I am not even referring to a more “decent” borrowing culture of dignifying items, but where we borrow things that are as indisputably un-Nigerian and un-African as the nose on our faces and proceed to force them to conform to us by force by fire, whether they like it or yes.
Case in point? Accents. Or like my very good friend before-before, Remy Oge would say, “ha-sent” (you see, she is from Ibadan).
Okay, so here you are standing with someone with a very guttural Igbo accent. The accent is thicker than a tuber of straight-from-the-bush Benue yam. You can cut that accent and boil it and after three days, you come back to check the accent and it has not even budged a bit. The thing go just siddon for one corner inside pot dey look you. This individual’s only encounter with an airport is when they watch those contrived airport scenes in Africa Magic Yoruba. Perhaps he or she has only seen an aircraft when it flew overhead on its way to or from some unknown destination.
Yet, they have an “ha-sent”. It is a curious mix of American-British-Australian-Indian, a hybrid of generations, but… they have it and you don’t! You both speak the same language so after some eye watering minutes spent trying to navigate your way around the “r”s that seem to populate this person’s speech straight out of nowhere, you decide to have mercy on you both and speak the common language but whosai? Oyinbo without safitikate of traveling MUST respond to you in Eengrees…
Another thing we love to borrow? Hair!
Sometimes, you go look the person sotay you go fall inside gutter sef. You see a lady who is as black as half past midnight and there, perched atop her head, is a blond wig. Maybe to add insult to injury, this blond wig is in “Brazilian” curls and is hanging all the way down to mid-calf length. Managing somehow, to look like Simba from Lion King meets Jasmine from Aladdin. How we wan take manage this kain one na?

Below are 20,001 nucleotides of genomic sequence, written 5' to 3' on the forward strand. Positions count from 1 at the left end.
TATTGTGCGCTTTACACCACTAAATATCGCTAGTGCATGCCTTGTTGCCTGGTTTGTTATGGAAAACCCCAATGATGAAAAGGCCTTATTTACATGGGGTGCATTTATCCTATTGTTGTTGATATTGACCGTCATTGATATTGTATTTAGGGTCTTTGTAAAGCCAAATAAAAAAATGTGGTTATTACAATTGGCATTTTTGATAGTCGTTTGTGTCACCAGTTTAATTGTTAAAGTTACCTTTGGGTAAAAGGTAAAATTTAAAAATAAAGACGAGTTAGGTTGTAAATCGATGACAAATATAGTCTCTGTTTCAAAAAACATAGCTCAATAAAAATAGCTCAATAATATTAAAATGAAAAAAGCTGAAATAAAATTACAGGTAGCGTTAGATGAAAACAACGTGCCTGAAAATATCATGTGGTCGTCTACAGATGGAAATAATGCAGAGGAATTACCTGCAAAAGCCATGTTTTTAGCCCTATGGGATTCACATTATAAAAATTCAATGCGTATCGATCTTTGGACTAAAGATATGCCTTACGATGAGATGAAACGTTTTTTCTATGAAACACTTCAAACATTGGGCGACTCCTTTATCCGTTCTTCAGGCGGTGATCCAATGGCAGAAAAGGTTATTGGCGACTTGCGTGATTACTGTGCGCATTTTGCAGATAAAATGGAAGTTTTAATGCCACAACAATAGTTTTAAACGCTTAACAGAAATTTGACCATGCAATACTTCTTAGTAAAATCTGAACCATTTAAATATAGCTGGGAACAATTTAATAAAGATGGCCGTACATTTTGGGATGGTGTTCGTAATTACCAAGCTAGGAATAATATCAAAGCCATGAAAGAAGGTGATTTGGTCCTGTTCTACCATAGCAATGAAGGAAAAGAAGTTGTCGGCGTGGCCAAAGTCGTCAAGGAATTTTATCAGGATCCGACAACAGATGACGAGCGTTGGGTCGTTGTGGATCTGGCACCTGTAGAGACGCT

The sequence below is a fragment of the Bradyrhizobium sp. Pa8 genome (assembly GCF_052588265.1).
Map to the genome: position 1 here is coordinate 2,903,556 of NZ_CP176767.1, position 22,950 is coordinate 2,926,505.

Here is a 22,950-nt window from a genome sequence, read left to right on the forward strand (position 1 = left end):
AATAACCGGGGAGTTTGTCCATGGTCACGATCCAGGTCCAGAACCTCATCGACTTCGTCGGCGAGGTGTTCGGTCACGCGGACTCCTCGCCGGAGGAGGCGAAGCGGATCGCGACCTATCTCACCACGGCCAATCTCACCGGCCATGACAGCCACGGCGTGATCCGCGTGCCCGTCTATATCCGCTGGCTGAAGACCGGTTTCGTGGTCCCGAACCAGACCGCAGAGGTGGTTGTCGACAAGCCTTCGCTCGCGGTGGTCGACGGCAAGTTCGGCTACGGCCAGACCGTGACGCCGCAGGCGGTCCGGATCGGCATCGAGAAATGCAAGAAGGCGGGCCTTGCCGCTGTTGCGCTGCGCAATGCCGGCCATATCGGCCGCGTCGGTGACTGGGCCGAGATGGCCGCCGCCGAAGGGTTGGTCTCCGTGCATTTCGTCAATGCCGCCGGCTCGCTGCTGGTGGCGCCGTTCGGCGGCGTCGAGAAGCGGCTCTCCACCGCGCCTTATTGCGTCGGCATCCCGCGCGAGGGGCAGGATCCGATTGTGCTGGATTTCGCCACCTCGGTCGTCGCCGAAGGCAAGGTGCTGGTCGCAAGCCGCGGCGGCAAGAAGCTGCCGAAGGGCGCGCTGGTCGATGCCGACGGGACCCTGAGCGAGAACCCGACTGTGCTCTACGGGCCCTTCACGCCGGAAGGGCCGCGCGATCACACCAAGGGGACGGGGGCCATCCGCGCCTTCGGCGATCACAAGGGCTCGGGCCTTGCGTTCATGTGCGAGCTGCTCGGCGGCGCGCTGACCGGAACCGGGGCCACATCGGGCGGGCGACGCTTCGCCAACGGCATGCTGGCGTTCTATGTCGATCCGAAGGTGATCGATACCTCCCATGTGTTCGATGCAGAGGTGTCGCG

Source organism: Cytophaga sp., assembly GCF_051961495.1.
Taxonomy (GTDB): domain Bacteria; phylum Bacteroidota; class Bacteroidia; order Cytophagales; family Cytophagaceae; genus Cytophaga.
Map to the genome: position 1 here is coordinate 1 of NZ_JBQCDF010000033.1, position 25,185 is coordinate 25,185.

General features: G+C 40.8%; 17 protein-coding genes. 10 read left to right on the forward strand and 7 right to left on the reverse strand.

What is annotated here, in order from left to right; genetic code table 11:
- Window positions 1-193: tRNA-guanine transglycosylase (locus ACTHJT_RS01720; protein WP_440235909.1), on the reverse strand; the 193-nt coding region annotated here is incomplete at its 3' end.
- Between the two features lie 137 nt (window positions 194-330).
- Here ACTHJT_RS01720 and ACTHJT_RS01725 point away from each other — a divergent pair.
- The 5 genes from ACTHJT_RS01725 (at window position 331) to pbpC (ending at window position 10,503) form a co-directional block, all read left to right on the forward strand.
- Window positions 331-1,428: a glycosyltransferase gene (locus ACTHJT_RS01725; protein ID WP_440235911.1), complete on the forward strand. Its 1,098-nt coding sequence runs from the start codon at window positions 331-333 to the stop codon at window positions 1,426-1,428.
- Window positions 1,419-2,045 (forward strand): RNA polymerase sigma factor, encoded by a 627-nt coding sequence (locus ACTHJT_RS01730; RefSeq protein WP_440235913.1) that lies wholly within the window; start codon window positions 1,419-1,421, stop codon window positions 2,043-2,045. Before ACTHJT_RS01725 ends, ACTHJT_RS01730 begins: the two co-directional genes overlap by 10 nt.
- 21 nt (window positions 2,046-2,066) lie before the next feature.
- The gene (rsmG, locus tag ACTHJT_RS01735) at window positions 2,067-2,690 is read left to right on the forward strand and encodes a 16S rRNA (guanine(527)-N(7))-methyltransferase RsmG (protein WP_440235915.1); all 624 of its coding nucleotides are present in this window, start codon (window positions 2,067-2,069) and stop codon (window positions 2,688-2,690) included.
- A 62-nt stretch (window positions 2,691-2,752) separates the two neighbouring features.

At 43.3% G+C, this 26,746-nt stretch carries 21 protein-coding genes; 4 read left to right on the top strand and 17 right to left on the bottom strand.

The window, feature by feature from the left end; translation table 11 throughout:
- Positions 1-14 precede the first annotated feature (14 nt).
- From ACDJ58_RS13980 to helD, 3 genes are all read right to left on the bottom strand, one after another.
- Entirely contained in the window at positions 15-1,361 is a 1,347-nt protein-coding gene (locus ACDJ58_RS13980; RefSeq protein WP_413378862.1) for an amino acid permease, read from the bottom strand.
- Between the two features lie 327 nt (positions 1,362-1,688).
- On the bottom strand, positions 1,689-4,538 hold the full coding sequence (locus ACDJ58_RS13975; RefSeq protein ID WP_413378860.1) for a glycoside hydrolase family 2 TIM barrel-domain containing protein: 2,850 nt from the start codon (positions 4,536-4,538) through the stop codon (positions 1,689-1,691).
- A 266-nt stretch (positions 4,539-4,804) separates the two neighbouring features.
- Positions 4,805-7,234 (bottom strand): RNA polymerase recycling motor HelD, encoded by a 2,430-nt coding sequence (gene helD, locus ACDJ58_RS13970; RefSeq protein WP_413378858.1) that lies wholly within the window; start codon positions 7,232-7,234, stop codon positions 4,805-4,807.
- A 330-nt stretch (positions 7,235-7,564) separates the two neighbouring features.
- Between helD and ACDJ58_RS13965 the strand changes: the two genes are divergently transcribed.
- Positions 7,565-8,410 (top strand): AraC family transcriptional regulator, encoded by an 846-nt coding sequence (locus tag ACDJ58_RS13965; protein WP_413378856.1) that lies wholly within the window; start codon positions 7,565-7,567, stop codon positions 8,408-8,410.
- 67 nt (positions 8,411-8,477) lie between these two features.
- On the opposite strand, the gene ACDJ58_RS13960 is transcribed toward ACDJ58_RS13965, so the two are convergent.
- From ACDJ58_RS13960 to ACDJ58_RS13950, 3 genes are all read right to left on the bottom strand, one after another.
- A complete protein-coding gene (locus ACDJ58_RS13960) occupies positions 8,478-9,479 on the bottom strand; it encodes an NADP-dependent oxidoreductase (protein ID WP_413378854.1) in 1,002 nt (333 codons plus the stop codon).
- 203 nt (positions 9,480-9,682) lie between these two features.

Those of us who do not even apply the weaves or chemicals to our hair are not even better. Sometimes, right after you open your big mouth and compliment someone on how natural their dreadlocks or fro looks, you begin to express remorse as they delve into a long, never ending rant on how, their blackness is being rediscovered, and they are suddenly finding themselves closer to their roots as a black man, and how freedom from creamy crack is a finger in the air for neo-imperialism and all that jazz.
Meanwhile, you are thinking: Just shut up already! I am have dreadlocks because it is easier for me to maintain. I wake up in the morning, run my fingers through the dreads, pack am for one side with a rubber band and that is it! If you want to feel as close to your roots as possible, put on a loincloth and let your armpit hair grow wild. THEN, we will know you are ready!
Some of the stuff we borrow are extremely beneficial however, you can’t knock it all however hard you try and when you see someone who borrows and borrows well, it is a delight to watch. And to those who manage to blend a whole range of “foreign” products and own it effortlessly, I say to you all, plenty twale! Enough Respect…
Okay, so what about borrowed cultures like Santa Claus and the rest of them? Truly, there is nowhere in our entire history that an African man worth his salt goes around in December, all dressed in red, carrying a bag on his shoulders and sliding down chimneys (We do not do chimney’s in Nigeria, we do open fireplaces or stoves as near to the window as possible). I can make an attempt to understand how we came to borrow and own the culture of Christmas trees and Christmas lights etc. But Santa Claus?
Try convincing the people in the pictures that this is a culture we did well to borrow.
Santa Claus kor, Father Christmas ni… Santa Lolo or Ojuju Christmas more like!
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